The standard narrative around magic and the supernatural is that we used to describe things as magic when we didn’t understand them. The sacrificial acts of the Greeks and Romans, of the Jews – these were attempts to placate divine beings, which stood in for natural forces. These cultures gave shape and name to wind and weather, making the elements into people – because people can be reasoned with. You give something to God, and God gives back to you. It’s reciprocity. Today, of course, we understand things like thunder and lightning – we know that natural forces aren’t personal, that it’s a simple matter of cause and effect. We understand the science of how things work, and we can put these anthropomorphic coping mechanisms behind us. Magic is similarly demystified: it doesn’t exist, it’s all just tricks and illusions. It’s rational, quantifiable, known.
In the 20th century esoteric Christian text Meditations on the Tarot, the anonymous Catholic author takes a different slant on that whole story. In the third letter, which meditates on the Empress, he divides magic into three sorts: chief for our purposes are divine and personal magic. Divine magic, in the author’s view, is what happens “where there is simultaneously an accordance of divine will and human will.” This is the essence of miracles, for example – these are acts of divine magic, where the will of the individual believer is aligned with the will of God. We can draw on a range of Biblical passages for evidence – to take one, in Exodus 17, Moses is told by God to strike the rock with his staff. He does so, and water gushes from the rock. It’s a miracle: the will of Moses aligned with the will of God. It’s divine magic. The anonymous author uses the example of Peter healing Aeneas in Acts 9: “Peter could do nothing if his will was not united with the divine will. He was fully conscious of this, and this is why he says to Aeneas: ‘Jesus Christ heals you.’ This means to say: ‘Jesus Christ really wants to heal you. Jesus Christ has sent me to you in order that I might do what he has said to me. As far as I am concerned, I am doubly happy to be able at one and the same time to serve my Master and to heal you, my dear brother Aeneas.'”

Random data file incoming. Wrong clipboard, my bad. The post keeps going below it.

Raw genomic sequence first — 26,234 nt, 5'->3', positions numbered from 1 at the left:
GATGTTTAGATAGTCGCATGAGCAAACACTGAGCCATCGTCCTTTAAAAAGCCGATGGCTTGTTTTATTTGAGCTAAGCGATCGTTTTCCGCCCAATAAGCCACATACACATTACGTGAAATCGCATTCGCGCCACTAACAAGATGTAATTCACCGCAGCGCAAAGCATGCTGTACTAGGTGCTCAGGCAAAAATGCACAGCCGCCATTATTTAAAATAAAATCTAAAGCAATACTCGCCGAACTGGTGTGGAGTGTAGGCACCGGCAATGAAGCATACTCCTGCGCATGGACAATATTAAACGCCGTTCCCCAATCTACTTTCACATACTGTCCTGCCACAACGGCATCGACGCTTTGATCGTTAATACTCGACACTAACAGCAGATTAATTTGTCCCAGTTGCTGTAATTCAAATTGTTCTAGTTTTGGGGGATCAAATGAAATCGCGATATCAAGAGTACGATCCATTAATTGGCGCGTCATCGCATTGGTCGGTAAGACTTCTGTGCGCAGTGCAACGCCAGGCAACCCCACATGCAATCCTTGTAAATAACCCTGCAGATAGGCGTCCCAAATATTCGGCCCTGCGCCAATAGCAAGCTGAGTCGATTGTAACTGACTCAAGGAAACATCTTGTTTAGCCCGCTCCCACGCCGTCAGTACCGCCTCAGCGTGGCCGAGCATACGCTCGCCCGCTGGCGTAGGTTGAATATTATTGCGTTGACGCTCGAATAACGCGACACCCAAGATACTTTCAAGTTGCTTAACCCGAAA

As a claim, that’s maybe not controversial. The term ‘magic’ is a little unusual in that context, but it lines up with plenty of the other material we’ve been looking at this year. It clicks into place alongside von Balthasar’s idea that time is for waiting – the idea that we have to wait and do things in God’s time, rather than our own. When we wait for God’s time, and act in accordance with His will, miraculous things can happen. That sounds pretty orthodox. Nobody would be startled by that in a 10am sermon. And we might idly note in passing that the point of ‘divine magic’, so-called, is that we don’t know what’s coming. If God’s will is revealed to us moment by moment, then we don’t know what we might be called to do in the future. We find ourselves led by the divine will – the scope of the possible is only bound by our obedience.
Personal magic, on the other hand, is what happens when divine magic is treated as “a branch separated from its trunk.” It is the human will separated from the will of God, seeking to harness the forces of the universe for its own ends. It is Moses striking the rock a second time in Numbers 20: God tells Moses to speak to the rock and tell it to pour out its water, and yet Moses, in a fit of pique, strikes the rock instead. The water still gushes out, but God punishes Moses for his disobedience – he is told that he will not bring the Israelites into the Promised Land. Notably, in this passage, the forces of the universe are still available to be harnessed. It was possible for Moses to strike the rock and have water erupt out of it – that was a power or force that remained available to him. And it’s met the same practical goal, in that it’s got the water out for the Israelites – but it wasn’t obedient. It’s Moses doing what he wants, rather than demonstrating obedience to God’s will. That’s personal magic.